Issues The Fight to End Slavery Leading People to Freedom Changing the Laws The Fight for Equal Education The Fight for Desegregation Leading the Country Resistance to the Movement Willing to Give their Lives
Use these links to return to the page you got here from or to investigate other issues related to this topic. If the Civil Rights Movement is new to you, you can visit our dictionary page from any page in the entire web site by clicking here.
In the United States, people have always been proud of their right to vote and help decide how the government will work. After the Civil War, the Constitution was changed to make sure black men had the right to vote. For twelve years after the Civil War, soldiers of the Union Army helped make sure that Blacks would get to vote in the South. When the soldiers left, though, Whites in the South invented many ways to keep Blacks from voting. They succeeded for almost one hundred years. Learn how civil rights leaders in the 1960's helped make sure that all black people would be allowed to vote by clicking on the links below.
After slaves were freed, all black men were given the right to vote according to the Constitution. But in reality, very few Blacks were able to vote. You will be surprised to learn why!
How could Whites in the South keep Blacks from voting? Learn about the unfair ways that Whites kept Blacks from registering to vote by making them take tests that could never be passed, pay money in order to vote, and more!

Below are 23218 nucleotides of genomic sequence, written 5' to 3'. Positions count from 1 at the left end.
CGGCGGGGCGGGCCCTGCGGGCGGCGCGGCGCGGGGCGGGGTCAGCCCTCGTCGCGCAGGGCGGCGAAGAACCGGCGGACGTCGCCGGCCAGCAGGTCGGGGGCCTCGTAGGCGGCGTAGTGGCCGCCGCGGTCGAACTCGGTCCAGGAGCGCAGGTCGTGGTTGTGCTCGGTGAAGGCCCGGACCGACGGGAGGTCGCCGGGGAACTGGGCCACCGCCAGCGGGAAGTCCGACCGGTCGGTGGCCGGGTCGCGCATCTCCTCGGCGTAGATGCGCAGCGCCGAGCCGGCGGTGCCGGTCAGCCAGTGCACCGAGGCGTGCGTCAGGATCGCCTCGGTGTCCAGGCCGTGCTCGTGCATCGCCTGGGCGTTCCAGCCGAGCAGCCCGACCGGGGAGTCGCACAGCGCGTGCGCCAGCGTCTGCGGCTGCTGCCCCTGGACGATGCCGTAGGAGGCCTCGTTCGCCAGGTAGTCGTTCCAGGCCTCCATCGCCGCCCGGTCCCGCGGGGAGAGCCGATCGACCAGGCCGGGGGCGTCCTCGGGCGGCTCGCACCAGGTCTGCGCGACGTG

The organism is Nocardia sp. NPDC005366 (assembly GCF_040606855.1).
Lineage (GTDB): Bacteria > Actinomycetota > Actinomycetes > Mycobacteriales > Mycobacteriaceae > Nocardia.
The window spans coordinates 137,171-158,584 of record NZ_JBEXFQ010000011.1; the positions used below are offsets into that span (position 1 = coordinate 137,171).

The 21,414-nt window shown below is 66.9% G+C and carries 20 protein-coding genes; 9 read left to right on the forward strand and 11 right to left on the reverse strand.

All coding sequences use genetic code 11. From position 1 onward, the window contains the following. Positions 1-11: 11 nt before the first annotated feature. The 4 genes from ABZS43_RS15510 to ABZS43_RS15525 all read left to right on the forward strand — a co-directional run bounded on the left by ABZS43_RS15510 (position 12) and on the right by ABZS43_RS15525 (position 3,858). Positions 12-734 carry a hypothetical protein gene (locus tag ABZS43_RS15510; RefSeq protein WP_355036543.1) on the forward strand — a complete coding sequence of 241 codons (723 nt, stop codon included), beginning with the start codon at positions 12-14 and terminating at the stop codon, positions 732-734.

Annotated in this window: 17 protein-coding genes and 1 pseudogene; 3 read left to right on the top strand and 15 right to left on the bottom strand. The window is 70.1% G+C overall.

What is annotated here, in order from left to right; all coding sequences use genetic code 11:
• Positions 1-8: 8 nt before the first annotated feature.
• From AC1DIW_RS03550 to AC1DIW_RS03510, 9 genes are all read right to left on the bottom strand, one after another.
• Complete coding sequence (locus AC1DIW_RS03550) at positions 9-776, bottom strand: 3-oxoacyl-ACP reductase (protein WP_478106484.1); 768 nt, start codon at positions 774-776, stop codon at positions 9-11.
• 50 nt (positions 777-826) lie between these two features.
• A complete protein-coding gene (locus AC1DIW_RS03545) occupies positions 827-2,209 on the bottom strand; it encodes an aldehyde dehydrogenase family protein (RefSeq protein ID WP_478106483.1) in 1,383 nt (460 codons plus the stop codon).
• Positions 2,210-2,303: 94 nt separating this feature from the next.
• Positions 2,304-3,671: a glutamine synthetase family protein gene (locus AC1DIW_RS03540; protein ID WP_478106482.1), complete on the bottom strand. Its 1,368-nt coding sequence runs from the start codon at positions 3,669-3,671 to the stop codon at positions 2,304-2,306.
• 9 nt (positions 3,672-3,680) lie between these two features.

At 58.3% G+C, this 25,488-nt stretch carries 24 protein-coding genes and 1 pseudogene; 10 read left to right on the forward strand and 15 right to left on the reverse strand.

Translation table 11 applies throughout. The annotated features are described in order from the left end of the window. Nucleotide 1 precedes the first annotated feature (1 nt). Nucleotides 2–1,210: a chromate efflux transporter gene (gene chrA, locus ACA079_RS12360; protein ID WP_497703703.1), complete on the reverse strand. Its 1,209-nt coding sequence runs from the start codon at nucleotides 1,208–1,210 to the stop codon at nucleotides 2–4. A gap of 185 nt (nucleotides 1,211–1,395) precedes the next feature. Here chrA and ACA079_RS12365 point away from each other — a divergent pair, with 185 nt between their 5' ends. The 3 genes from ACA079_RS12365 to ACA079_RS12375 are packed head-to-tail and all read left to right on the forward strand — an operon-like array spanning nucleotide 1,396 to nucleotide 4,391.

Civil rights leaders helped register Blacks to vote. Martin Luther King, Jr. worked hard to help African-Americans use their right to vote to change the government and make sure Blacks would be treated fairly.
Malcolm X also worked to end discrimination on election days. He preached about the importance of voting and fighting for your right to vote in any way you could.
Jesse Jackson encouraged Blacks to be involved in the government by voting and running for office. He became the most successful black presidential candidate ever to run in the US.
These great leaders believed that voting was an important way to help end discrimination and segregation. We hope you enjoy reading their inspiring stories! See how much you have learned by clicking on the puzzle to take our Right to Vote Double Puzzle.
If you want to be absolutely certain you've looked at every page on our website, check out our site map.
This website is designed to be viewed using Microsoft's Internet Explorer 4.0 or above.